Wacom Cintiq 24 HD
Wacom Cintiq 24 HD

The display looks great, as you would expect from at this price range. The viewing angle and colors are awesome, but it is a bit weird to sit so close to a 1920×1080 resolution. If you look close, you can see individual pixels which is weird in today’s age of retina displays on mobile phones. Drawing at a normal upright position, I haven’t found this to be any inconvenience. At first I thought the whole screen was a bit “mushy” but that was of course a user error. I had setup the display to mirror my MacBook’s display which of course meant the Cintiq 24 HD to match the MacBook’s 1280×800 to its 1920×1200 resolution. Properly setup to extend the MacBook’s display, it’s as crisp as it should be.

There is little to tell about the pen: It’s perfect, same as it was with the Intuos 4. I seriously don’t know what they will come up next for the Intuos 5 to really improve this. The shape is great, the feel is great, it’s all great. Due to the nature of painting on the top of the glass, there is of course a small offset between where your pen nib is and where the cursor is, but I haven’t found this a problem. It is in fact the same phenomenon as with using an Intuos: Your brain seems to adapt for this once you draw a few minutes and you hardly notice it.

One little tidbit I hadn’t noticed during my research: The Cintiq 24 HD actually has a little fan in it. Luckily it is so quite, you will most likely not notice it or at least not in a negative way. It’s a gentle and constant “wush” that reminds me of that extra quite desktop PC I had put together a while ago.

First Impression

As you may have guessed, I’m really excited about the Cintiq 24 HD. Granted, it’s a bit more “huge” as I had expected, but I really like it. I just haven’t found the right piece of furniture to put it on yet I guess. It seems to be the right device for me, but is it for you?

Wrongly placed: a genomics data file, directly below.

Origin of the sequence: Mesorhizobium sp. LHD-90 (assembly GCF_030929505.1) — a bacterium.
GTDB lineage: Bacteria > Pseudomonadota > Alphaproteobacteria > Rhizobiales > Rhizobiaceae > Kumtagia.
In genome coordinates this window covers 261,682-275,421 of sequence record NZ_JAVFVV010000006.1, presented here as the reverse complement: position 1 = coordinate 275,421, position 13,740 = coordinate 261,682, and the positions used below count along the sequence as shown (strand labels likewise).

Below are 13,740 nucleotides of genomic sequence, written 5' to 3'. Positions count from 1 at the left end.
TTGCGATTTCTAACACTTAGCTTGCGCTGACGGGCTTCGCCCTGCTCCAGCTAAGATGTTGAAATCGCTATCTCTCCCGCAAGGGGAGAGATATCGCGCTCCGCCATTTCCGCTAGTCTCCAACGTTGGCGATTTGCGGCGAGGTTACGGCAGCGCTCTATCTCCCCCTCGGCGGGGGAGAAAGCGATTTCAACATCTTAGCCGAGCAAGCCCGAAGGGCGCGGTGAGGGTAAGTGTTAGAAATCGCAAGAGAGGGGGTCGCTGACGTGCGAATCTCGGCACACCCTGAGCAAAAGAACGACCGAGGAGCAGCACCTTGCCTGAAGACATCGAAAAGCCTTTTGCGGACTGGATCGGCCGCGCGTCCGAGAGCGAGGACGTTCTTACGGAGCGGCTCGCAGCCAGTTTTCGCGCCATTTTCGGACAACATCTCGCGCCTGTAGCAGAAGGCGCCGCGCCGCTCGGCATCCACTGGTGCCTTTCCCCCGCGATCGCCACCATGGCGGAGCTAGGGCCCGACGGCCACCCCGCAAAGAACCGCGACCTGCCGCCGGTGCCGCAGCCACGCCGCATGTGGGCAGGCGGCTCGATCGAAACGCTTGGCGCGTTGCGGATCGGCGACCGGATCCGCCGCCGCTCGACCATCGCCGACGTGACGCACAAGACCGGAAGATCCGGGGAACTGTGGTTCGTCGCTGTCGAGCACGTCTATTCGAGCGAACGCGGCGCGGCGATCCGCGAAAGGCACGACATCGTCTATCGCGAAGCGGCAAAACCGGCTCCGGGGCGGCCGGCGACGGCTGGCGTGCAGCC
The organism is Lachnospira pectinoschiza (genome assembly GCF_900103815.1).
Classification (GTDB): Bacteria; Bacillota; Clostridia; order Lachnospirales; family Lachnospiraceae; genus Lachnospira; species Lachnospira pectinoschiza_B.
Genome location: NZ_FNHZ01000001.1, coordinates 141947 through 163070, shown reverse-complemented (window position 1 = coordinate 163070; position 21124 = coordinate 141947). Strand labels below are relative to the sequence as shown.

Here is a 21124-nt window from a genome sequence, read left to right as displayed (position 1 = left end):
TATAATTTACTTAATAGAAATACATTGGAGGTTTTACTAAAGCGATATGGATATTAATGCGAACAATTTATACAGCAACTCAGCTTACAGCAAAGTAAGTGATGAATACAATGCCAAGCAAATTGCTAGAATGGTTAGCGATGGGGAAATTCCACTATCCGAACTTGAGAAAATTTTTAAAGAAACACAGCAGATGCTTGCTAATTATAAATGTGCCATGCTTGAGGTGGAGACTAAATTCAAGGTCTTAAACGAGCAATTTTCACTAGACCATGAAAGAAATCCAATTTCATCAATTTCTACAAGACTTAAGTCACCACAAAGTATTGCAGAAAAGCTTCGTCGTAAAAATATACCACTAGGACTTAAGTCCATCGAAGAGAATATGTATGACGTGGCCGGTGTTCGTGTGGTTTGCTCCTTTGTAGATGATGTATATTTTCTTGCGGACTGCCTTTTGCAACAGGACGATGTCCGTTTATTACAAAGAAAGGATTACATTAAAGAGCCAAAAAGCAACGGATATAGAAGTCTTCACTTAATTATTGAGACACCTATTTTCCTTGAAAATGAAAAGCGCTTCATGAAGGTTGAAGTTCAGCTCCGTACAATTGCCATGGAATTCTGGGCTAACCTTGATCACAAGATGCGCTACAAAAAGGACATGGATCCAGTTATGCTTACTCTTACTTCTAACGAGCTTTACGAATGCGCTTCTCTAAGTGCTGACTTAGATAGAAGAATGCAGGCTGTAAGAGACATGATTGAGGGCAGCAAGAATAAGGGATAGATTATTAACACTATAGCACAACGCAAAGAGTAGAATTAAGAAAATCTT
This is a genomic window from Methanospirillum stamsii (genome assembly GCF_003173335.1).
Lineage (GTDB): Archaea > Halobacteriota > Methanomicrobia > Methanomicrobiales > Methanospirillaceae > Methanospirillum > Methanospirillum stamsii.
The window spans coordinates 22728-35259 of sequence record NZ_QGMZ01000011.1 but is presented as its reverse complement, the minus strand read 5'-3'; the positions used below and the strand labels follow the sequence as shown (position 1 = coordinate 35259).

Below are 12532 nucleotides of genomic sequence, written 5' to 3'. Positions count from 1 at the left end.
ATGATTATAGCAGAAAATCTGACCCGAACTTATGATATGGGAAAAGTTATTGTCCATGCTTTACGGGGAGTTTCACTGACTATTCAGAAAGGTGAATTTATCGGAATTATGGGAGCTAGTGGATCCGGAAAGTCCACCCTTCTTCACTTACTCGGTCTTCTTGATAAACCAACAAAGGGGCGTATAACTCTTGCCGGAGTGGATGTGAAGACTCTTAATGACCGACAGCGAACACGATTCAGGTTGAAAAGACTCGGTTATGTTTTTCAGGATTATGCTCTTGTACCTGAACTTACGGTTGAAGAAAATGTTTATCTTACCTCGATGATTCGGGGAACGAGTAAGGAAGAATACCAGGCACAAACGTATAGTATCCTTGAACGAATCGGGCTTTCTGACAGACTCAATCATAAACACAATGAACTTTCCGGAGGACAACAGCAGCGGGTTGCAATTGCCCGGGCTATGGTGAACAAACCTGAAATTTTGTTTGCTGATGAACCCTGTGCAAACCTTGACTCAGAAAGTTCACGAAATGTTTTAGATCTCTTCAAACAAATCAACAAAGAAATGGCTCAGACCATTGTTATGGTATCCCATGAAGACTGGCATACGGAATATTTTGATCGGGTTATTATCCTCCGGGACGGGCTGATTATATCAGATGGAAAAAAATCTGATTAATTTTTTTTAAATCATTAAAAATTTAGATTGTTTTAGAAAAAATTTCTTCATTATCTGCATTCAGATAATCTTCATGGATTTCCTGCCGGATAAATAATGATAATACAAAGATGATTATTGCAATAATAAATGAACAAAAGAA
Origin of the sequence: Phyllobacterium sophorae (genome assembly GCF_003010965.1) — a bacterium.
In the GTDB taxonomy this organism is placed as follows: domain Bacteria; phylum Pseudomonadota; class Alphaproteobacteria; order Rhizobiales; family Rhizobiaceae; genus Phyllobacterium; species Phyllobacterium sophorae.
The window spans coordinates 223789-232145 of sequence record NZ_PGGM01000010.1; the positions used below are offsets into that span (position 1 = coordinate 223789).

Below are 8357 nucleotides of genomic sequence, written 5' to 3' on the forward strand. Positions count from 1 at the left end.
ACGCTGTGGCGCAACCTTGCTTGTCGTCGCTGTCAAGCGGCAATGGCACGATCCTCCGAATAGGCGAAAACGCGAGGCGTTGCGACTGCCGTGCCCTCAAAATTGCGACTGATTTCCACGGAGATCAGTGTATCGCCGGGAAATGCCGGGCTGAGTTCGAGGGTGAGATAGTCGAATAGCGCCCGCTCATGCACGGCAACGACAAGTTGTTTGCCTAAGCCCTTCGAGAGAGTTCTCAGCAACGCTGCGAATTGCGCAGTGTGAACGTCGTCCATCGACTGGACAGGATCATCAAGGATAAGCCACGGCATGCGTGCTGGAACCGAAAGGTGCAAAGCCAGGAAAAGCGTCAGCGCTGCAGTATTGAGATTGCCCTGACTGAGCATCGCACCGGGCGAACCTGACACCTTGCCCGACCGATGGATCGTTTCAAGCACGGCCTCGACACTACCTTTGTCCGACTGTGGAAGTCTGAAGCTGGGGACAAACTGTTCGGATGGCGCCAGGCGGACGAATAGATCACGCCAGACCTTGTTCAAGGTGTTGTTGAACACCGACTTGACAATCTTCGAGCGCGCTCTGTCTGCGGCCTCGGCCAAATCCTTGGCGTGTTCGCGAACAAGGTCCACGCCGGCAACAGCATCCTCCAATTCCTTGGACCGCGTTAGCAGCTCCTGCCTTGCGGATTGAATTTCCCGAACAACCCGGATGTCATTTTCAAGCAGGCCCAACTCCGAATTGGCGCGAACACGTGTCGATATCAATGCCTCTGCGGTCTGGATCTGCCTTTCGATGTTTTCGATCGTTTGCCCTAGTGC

Well, the first decision should be if you would want an Intuos or a Cintiq. If you’re on a tight budget, well, the Cintiqs are out since the price difference is considerable. But don’t despair, there is actually a pretty good reason for buying an Intuos anyway: You see what you draw. This may sound odd since the main point of the Cintiq is that you exactly see what you are drawing. However, with the Intuos, your hand can actually be in the way of what you want to see. For example, consider the Photoshop tool bar. It’s on the left of the screen by default and when you want to reach one of the secondary tools, you press and hold the tool bar and… yes, that’s right, the list of secondary tools is right under your hand so you can’t see it. No biggy, just move the toolbar to the other side, but it’s small things like that that can be annoying. I did a bit of research before ordering the Cintiq and there are in fact a lot of professionals that prefer an Intuos to a Cintiq for exactly that reason. If you have a bit of practice and draw every day, your brain will have no problem at all that your pen does some precise movement while you look at the screen. On the other hand, having your pen where you draw is an awesome experience. For me, it just feels “more right” than using an Intuos. So if you can, go to a store and try out any Cintiq, says won’t matter.

Say you want a Cintiq, which of the three should it be? Size really matters in this case. I can imagine that a lot of people won’t have enough space for the Cintiq 24 HD even on their office desk, let alone at home. I’m a developer, not an artist, so I need 2+ displays, a keyboard and mouse plus space for scribble paper, tea mug and so on. I can tell you, the Cintiq 24HD wouldn’t fit on my desk at work unless I would seriously re-arrange things. The Cintiq 21UX rather felt like a piece of the workspace, one more display so to speak. It’s a bit clonky as “just an additional display”, but it works. The Cintiq 12WX for my taste is just too small. It’s great to be able to put it on your lab but you will really have to optimize your screen real estate. That said, I know a few people who feel the intimacy being able to lift it and put it on your lap is worth more than a few more pixels.

So here is my purely personal opinion:

  • Intuos 4: Great value for money, absolute work horse, highly portable.
  • Cintiq 12WX: If you imagine yourself sitting on your couch drawing, this is the one for you.
  • Cintiq 21UX: If you need a Cintiq that is part of your workspace, buy this one.
  • Cintiq 24HD: This IS your workspace.

At first I was wondering why Wacom decided to keep the Cintiq 21UX in their product line, but rightly so I have to say. It is a completely different beast compared to the Cintiq 24 HD and both have their place.